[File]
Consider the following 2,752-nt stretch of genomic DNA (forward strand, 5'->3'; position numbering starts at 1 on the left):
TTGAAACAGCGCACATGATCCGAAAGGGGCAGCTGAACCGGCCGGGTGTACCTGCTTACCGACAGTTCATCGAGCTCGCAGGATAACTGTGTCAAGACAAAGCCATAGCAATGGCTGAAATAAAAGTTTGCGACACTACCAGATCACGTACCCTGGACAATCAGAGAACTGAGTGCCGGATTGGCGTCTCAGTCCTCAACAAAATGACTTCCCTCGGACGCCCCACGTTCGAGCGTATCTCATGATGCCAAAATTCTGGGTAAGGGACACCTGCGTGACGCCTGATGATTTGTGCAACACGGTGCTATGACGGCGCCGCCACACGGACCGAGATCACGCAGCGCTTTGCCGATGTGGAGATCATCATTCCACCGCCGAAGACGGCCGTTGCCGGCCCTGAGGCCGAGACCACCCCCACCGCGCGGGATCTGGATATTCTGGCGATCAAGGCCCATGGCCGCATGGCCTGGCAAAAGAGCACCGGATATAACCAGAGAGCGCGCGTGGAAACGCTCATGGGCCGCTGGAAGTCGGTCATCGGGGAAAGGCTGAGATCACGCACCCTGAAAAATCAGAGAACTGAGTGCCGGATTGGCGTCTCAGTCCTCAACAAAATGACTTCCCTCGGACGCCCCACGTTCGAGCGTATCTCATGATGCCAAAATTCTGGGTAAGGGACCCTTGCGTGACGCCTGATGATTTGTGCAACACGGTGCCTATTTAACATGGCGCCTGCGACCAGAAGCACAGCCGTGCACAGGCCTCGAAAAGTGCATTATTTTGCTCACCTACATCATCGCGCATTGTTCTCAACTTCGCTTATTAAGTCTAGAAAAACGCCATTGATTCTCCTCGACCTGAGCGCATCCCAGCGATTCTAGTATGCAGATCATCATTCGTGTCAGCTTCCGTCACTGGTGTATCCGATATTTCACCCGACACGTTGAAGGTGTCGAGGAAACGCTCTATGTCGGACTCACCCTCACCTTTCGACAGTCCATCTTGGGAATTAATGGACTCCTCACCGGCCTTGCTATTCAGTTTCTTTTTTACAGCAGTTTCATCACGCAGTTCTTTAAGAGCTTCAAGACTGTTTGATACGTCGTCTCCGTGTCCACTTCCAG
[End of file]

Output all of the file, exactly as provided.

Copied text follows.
Consider the following 2,752-nt stretch of genomic DNA (forward strand, 5'->3'; position numbering starts at 1 on the left):
TTGAAACAGCGCACATGATCCGAAAGGGGCAGCTGAACCGGCCGGGTGTACCTGCTTACCGACAGTTCATCGAGCTCGCAGGATAACTGTGTCAAGACAAAGCCATAGCAATGGCTGAAATAAAAGTTTGCGACACTACCAGATCACGTACCCTGGACAATCAGAGAACTGAGTGCCGGATTGGCGTCTCAGTCCTCAACAAAATGACTTCCCTCGGACGCCCCACGTTCGAGCGTATCTCATGATGCCAAAATTCTGGGTAAGGGACACCTGCGTGACGCCTGATGATTTGTGCAACACGGTGCTATGACGGCGCCGCCACACGGACCGAGATCACGCAGCGCTTTGCCGATGTGGAGATCATCATTCCACCGCCGAAGACGGCCGTTGCCGGCCCTGAGGCCGAGACCACCCCCACCGCGCGGGATCTGGATATTCTGGCGATCAAGGCCCATGGCCGCATGGCCTGGCAAAAGAGCACCGGATATAACCAGAGAGCGCGCGTGGAAACGCTCATGGGCCGCTGGAAGTCGGTCATCGGGGAAAGGCTGAGATCACGCACCCTGAAAAATCAGAGAACTGAGTGCCGGATTGGCGTCTCAGTCCTCAACAAAATGACTTCCCTCGGACGCCCCACGTTCGAGCGTATCTCATGATGCCAAAATTCTGGGTAAGGGACCCTTGCGTGACGCCTGATGATTTGTGCAACACGGTGCCTATTTAACATGGCGCCTGCGACCAGAAGCACAGCCGTGCACAGGCCTCGAAAAGTGCATTATTTTGCTCACCTACATCATCGCGCATTGTTCTCAACTTCGCTTATTAAGTCTAGAAAAACGCCATTGATTCTCCTCGACCTGAGCGCATCCCAGCGATTCTAGTATGCAGATCATCATTCGTGTCAGCTTCCGTCACTGGTGTATCCGATATTTCACCCGACACGTTGAAGGTGTCGAGGAAACGCTCTATGTCGGACTCACCCTCACCTTTCGACAGTCCATCTTGGGAATTAATGGACTCCTCACCGGCCTTGCTATTCAGTTTCTTTTTTACAGCAGTTTCATCACGCAGTTCTTTAAGAGCTTCAAGACTGTTTGATACGTCGTCTCCGTGTCCACTTCCAG